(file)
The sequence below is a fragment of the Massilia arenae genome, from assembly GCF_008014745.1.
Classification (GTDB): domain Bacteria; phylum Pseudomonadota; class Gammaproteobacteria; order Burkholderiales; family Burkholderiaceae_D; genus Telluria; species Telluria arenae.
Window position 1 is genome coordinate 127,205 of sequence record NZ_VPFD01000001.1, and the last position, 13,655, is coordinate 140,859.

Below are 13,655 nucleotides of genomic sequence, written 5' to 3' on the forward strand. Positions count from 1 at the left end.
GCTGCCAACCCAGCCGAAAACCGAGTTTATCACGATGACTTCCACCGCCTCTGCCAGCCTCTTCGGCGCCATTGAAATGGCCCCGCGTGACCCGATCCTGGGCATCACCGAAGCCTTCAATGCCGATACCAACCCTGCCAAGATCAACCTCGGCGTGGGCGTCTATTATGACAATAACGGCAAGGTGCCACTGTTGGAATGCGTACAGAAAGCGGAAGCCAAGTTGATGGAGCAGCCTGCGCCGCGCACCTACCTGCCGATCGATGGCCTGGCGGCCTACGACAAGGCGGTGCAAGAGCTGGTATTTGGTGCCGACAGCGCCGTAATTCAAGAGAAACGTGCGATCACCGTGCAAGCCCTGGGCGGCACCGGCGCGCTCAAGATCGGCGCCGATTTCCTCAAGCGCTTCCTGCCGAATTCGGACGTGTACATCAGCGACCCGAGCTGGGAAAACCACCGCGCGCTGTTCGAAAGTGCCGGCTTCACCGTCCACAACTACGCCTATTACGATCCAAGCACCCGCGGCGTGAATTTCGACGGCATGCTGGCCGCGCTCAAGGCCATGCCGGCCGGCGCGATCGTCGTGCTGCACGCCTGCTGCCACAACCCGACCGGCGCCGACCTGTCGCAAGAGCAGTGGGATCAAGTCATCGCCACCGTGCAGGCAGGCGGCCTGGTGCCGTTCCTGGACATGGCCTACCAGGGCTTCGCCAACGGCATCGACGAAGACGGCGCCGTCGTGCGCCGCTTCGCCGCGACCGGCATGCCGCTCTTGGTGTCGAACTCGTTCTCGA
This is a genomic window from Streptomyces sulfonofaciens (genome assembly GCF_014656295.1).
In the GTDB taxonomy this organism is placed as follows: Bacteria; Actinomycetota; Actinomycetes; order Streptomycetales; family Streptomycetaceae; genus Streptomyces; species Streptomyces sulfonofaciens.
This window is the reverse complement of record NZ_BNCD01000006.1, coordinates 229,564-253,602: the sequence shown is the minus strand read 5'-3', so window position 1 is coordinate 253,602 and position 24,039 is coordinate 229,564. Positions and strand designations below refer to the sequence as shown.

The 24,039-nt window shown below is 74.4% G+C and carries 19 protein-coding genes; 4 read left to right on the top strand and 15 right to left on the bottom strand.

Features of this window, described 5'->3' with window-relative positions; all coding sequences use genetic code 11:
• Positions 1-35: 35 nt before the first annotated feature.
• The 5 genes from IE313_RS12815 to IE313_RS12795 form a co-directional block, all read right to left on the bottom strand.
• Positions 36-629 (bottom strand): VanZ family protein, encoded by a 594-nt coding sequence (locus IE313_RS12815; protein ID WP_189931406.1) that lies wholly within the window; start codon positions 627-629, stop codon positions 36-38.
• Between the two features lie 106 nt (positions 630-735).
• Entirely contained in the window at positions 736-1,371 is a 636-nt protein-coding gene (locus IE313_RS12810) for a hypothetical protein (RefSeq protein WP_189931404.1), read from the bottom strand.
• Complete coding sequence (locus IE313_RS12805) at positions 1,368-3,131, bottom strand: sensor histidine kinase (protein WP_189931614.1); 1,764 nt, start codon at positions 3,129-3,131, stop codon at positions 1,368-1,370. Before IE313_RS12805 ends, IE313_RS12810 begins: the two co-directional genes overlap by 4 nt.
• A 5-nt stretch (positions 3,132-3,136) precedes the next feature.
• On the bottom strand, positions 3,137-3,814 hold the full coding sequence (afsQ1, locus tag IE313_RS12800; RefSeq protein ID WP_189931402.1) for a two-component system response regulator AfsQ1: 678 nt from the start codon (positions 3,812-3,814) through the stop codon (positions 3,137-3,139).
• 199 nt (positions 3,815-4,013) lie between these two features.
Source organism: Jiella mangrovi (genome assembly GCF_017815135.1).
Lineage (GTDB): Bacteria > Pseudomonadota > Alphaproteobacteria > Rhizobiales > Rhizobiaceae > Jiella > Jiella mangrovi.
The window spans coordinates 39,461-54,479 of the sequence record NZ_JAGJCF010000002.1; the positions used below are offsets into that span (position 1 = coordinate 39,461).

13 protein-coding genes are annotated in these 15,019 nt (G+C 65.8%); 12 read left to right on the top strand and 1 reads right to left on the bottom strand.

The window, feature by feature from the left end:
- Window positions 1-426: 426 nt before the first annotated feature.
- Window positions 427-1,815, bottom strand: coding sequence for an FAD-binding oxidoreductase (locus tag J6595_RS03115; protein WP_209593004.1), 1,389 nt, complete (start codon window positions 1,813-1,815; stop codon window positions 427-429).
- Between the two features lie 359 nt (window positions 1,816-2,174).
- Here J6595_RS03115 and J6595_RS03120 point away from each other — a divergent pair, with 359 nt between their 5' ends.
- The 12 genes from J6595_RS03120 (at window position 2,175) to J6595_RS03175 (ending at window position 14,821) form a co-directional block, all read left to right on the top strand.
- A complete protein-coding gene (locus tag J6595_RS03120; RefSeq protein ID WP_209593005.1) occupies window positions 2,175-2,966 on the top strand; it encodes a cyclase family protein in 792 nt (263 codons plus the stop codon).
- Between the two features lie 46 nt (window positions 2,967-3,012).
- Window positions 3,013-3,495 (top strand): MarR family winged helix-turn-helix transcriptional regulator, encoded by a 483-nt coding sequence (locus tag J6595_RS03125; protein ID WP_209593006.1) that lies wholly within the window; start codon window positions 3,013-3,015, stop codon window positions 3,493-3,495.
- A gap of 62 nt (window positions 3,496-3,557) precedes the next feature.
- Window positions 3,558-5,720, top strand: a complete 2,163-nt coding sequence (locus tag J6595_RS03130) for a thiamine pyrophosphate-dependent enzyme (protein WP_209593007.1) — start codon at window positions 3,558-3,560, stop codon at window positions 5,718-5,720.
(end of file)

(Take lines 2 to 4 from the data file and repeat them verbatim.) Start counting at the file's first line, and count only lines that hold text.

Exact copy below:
Classification (GTDB): domain Bacteria; phylum Pseudomonadota; class Gammaproteobacteria; order Burkholderiales; family Burkholderiaceae_D; genus Telluria; species Telluria arenae.
Window position 1 is genome coordinate 127,205 of sequence record NZ_VPFD01000001.1, and the last position, 13,655, is coordinate 140,859.

Below are 13,655 nucleotides of genomic sequence, written 5' to 3' on the forward strand. Positions count from 1 at the left end.